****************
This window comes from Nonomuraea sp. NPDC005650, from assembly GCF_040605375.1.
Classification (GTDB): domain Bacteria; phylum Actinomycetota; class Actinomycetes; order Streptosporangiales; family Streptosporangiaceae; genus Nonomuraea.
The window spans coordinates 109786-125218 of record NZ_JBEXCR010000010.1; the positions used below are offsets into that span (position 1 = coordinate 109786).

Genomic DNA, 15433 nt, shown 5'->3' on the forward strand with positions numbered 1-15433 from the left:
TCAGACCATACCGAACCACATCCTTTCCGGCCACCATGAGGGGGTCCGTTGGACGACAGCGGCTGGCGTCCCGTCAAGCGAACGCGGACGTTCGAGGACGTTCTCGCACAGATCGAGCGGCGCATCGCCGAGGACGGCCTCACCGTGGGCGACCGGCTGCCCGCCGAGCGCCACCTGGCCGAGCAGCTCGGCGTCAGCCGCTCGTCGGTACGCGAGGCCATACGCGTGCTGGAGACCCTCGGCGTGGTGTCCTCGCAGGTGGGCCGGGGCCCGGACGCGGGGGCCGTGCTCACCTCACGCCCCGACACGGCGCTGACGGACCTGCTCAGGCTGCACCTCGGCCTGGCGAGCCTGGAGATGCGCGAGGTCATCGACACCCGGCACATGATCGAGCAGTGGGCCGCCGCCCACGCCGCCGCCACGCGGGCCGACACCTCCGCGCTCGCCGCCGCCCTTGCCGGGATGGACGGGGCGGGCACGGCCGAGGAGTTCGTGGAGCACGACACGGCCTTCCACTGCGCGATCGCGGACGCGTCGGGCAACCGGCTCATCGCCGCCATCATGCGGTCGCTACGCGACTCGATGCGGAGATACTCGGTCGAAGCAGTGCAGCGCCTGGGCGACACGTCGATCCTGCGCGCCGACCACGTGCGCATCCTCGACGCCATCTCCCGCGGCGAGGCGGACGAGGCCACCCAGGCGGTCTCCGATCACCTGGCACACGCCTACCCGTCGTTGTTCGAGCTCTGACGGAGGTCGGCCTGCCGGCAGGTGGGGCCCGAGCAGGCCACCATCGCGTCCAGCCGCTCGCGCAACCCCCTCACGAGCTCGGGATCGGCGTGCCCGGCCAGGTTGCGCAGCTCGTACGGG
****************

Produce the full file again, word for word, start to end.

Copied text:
This window comes from Nonomuraea sp. NPDC005650, from assembly GCF_040605375.1.
Classification (GTDB): domain Bacteria; phylum Actinomycetota; class Actinomycetes; order Streptosporangiales; family Streptosporangiaceae; genus Nonomuraea.
The window spans coordinates 109786-125218 of record NZ_JBEXCR010000010.1; the positions used below are offsets into that span (position 1 = coordinate 109786).

Genomic DNA, 15433 nt, shown 5'->3' on the forward strand with positions numbered 1-15433 from the left:
TCAGACCATACCGAACCACATCCTTTCCGGCCACCATGAGGGGGTCCGTTGGACGACAGCGGCTGGCGTCCCGTCAAGCGAACGCGGACGTTCGAGGACGTTCTCGCACAGATCGAGCGGCGCATCGCCGAGGACGGCCTCACCGTGGGCGACCGGCTGCCCGCCGAGCGCCACCTGGCCGAGCAGCTCGGCGTCAGCCGCTCGTCGGTACGCGAGGCCATACGCGTGCTGGAGACCCTCGGCGTGGTGTCCTCGCAGGTGGGCCGGGGCCCGGACGCGGGGGCCGTGCTCACCTCACGCCCCGACACGGCGCTGACGGACCTGCTCAGGCTGCACCTCGGCCTGGCGAGCCTGGAGATGCGCGAGGTCATCGACACCCGGCACATGATCGAGCAGTGGGCCGCCGCCCACGCCGCCGCCACGCGGGCCGACACCTCCGCGCTCGCCGCCGCCCTTGCCGGGATGGACGGGGCGGGCACGGCCGAGGAGTTCGTGGAGCACGACACGGCCTTCCACTGCGCGATCGCGGACGCGTCGGGCAACCGGCTCATCGCCGCCATCATGCGGTCGCTACGCGACTCGATGCGGAGATACTCGGTCGAAGCAGTGCAGCGCCTGGGCGACACGTCGATCCTGCGCGCCGACCACGTGCGCATCCTCGACGCCATCTCCCGCGGCGAGGCGGACGAGGCCACCCAGGCGGTCTCCGATCACCTGGCACACGCCTACCCGTCGTTGTTCGAGCTCTGACGGAGGTCGGCCTGCCGGCAGGTGGGGCCCGAGCAGGCCACCATCGCGTCCAGCCGCTCGCGCAACCCCCTCACGAGCTCGGGATCGGCGTGCCCGGCCAGGTTGCGCAGCTCGTACGGG